Different parts of the world have vastly varying climates, broadly defined by their latitudes. It is important to remember that within the same climatic region there can be significant climatic variations caused by local conditions. A survey of early civilizations indicates a strong relationship between hospitable climates and centres of settled population. At the same time people also settled in extremely adverse or extreme climatic conditions, and they could adapt to the conditions with reasonable comfort. The idealized notion of "comfort" was non existent at that time and it was evident that "adaptability" was possible by mechanism of the human body.
After the advent of the industrial age major growth of cities occurred in what we now call the industrialized or developed countries. Most of these happened to be in the temperate or cold regions of the globe. The modern technologies of these societies, dependent on fossil fuels and electricity, now defines the nature of building design. And this is now tending to be applied across the world as the bulk of the world’s population which still inhabits the warmer climates, progress and develop.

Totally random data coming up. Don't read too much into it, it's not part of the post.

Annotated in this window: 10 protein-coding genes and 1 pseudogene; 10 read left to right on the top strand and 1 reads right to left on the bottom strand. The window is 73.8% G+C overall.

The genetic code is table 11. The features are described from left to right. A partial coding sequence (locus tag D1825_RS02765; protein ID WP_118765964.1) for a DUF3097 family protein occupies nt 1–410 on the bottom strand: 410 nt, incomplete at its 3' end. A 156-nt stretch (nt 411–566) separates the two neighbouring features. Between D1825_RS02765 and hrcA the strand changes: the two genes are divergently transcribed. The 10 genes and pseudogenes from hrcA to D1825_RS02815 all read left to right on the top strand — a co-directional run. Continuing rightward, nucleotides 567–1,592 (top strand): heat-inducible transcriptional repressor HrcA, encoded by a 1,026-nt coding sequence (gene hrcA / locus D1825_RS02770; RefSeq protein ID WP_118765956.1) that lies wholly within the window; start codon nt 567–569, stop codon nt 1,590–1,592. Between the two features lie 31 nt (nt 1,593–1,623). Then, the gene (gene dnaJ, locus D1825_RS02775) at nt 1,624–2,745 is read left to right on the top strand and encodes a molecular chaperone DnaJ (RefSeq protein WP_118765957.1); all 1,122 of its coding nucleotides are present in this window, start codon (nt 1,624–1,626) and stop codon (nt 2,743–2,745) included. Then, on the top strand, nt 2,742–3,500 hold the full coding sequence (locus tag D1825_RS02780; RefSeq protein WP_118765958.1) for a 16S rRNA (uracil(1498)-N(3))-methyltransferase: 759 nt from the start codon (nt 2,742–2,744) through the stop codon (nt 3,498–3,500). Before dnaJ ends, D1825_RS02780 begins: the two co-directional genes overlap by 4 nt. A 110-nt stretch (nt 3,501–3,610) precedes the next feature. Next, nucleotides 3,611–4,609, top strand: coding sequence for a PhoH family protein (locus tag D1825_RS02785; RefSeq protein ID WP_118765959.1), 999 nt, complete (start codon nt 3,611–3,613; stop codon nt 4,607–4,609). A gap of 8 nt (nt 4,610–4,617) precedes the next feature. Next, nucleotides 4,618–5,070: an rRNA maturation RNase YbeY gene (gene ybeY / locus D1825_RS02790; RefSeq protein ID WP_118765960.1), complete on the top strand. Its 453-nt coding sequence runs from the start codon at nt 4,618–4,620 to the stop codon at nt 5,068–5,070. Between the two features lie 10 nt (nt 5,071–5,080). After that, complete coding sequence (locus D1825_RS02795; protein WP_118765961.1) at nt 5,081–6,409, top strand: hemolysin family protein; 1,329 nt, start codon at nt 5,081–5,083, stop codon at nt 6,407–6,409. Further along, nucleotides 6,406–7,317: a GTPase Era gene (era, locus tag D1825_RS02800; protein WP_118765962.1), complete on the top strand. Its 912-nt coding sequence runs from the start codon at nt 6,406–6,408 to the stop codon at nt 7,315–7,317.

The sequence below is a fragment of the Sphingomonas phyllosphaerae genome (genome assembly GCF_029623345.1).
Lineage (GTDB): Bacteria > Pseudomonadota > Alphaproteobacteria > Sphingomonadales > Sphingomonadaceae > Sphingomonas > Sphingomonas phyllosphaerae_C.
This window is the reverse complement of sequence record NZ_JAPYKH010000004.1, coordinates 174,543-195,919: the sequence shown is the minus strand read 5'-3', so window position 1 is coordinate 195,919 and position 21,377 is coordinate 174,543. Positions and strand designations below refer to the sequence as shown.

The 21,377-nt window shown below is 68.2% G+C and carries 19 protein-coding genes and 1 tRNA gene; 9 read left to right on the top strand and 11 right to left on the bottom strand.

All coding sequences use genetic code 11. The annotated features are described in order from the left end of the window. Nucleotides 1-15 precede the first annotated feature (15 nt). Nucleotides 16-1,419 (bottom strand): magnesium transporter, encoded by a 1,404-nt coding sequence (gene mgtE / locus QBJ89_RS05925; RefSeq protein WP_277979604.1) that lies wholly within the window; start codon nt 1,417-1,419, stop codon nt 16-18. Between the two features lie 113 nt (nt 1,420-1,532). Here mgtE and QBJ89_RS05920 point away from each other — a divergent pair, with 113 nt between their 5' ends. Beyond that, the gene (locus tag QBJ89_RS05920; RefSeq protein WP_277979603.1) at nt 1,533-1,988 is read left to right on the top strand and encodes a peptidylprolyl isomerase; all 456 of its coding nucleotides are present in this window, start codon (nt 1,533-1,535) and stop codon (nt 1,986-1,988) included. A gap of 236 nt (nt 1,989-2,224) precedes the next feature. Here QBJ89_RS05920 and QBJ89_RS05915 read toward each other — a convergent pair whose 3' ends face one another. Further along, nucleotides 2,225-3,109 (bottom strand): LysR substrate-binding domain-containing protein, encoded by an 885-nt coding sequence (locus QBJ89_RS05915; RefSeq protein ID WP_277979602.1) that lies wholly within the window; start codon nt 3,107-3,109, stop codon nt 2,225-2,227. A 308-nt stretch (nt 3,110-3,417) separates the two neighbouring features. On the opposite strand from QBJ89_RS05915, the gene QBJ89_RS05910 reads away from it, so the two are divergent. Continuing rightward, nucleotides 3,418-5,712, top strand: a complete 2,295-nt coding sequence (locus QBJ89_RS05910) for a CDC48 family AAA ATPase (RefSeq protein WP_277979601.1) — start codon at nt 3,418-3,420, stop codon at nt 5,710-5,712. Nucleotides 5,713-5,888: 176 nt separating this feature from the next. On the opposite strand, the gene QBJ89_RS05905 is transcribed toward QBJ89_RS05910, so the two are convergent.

Ironically, this development process is leading to global climate change which could be disastrous. Scientists have focused attention on global warming, popularly called the "greenhouse effect." The scientific community generally accepts that heat-trapping gases mostly carbon dioxide, chlorofluorocarbons (CFCs), and methane has been building up in the lower atmosphere, trapping heat and causing temperatures on the earth's surface to rise. The accumulation of carbon dioxide in the atmosphere closely parallels the increased use of fossil fuels by a growing global population. This calls for serious questioning of modern building practices and for learning from traditional building practices where people obtained a fair degree of comfort from simple and conservative means.